Ultimately, Young Fathers continue to prove their worth as an outlier in UK art-pop. Their very specific melting pot of identities continue to be one of the most exciting things coming out of not only Scotland (which they very much are) but in the world, today, facing an increasingly divisive political sphere of which the band’s music is in constant conversation with. In essence, we need Young Fathers more than we actually deserve them.
Back in the DiS archive, we named Young Fathers debut Dead one of our debut albums 2014. We also spoke to the band in 2014 in what remains one of our favourite interviews we’ve published in recent times.
Love is Dead
At #8 we have another Scottish trio. Love is Dead celebrates the end of love with sizzling synths and at glitch in the corner of its eye.
When voting for this album, David Thomas wrote:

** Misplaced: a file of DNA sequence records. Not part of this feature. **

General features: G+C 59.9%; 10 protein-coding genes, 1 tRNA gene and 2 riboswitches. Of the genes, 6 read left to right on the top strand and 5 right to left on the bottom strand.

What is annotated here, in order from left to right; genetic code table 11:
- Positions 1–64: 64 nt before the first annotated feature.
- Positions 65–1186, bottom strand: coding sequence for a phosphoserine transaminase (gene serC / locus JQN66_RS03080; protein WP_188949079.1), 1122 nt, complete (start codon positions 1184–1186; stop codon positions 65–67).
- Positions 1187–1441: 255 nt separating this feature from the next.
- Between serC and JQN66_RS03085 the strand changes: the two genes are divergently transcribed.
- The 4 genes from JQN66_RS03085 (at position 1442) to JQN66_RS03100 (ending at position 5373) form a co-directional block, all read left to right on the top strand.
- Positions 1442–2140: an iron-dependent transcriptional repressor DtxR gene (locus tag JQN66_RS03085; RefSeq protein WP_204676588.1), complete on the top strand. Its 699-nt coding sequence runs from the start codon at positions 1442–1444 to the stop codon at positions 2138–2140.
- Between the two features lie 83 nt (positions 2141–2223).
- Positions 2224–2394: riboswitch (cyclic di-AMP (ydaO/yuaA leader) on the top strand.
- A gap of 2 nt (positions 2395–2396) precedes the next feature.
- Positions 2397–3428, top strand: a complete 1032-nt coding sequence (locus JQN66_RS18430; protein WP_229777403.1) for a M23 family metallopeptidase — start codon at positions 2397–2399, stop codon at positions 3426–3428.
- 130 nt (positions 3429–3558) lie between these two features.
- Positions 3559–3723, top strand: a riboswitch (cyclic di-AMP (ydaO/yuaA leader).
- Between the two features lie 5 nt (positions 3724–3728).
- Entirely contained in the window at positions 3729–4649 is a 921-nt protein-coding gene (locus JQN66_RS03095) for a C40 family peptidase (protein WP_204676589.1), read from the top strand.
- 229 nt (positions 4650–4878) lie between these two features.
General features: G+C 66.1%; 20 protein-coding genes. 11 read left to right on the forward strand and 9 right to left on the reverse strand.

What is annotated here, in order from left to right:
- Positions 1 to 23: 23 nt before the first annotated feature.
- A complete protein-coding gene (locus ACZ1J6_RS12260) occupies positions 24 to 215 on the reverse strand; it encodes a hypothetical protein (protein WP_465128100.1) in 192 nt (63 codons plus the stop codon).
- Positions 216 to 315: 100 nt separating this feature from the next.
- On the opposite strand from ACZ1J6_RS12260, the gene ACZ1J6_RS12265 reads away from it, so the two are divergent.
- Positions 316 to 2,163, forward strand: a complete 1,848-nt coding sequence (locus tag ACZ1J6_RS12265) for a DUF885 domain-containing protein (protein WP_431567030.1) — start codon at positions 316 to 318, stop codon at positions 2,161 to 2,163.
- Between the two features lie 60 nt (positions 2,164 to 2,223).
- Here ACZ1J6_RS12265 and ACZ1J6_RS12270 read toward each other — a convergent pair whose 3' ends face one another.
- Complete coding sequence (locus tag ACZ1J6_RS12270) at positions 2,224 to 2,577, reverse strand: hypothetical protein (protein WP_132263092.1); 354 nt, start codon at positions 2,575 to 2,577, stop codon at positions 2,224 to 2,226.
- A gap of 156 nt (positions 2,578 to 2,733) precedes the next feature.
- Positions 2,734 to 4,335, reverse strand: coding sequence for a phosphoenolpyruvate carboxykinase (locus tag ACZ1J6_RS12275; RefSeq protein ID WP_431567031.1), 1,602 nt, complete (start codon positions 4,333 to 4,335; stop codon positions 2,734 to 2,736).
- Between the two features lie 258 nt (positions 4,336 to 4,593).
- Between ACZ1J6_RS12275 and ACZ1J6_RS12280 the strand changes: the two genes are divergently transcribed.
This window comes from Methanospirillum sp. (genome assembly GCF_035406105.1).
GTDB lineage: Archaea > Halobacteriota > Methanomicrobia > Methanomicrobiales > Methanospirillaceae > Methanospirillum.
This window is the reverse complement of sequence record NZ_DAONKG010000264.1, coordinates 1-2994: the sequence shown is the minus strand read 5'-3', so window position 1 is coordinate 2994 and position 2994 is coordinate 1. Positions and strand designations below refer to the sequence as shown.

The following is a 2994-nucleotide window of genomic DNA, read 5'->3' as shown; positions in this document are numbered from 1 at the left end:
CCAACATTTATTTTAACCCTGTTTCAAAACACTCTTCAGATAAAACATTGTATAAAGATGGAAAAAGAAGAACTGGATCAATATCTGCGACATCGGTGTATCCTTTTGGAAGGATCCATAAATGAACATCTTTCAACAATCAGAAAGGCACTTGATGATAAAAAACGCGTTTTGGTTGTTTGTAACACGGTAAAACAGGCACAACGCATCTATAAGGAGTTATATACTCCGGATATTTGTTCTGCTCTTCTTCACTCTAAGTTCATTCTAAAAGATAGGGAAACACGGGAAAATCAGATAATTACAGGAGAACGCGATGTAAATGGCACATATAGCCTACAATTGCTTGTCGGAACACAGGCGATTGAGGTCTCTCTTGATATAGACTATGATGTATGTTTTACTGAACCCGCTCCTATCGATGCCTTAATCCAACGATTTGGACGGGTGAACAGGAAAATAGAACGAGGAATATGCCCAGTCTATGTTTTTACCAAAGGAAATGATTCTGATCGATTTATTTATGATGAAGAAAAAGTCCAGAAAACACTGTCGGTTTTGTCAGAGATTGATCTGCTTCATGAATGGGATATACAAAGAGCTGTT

This album may be classed as more of the same, but it’s more of the damn good same, with a bit of a cynical look at life and a longing for love mixed in with a heavy helping of synth and 80’s beats. Live, this album is one of the most incredible and intoxicating experiences.
Love is Dead is a surprising and exhilarating listen. You probably won’t earn any cool points for screaming about the band’s third record but we’d rather be right than cool, anyway. There’s a maturity that you’d expect from an act who’ve spent the past 5 years honing their talents, and this triumphant body of work of testament to their continued desire to grow, and prove everyone who deemed them blog-hyped 5-minute-of-famers totally and utterly wrong.
At #7 is an album by a rock band from Exeter (that’s a small city in the South West of England) that scored a whopping 10/10 earlier this year.
We could probably republish Marc Burrows’ entire review, but here are a few choice bits from it: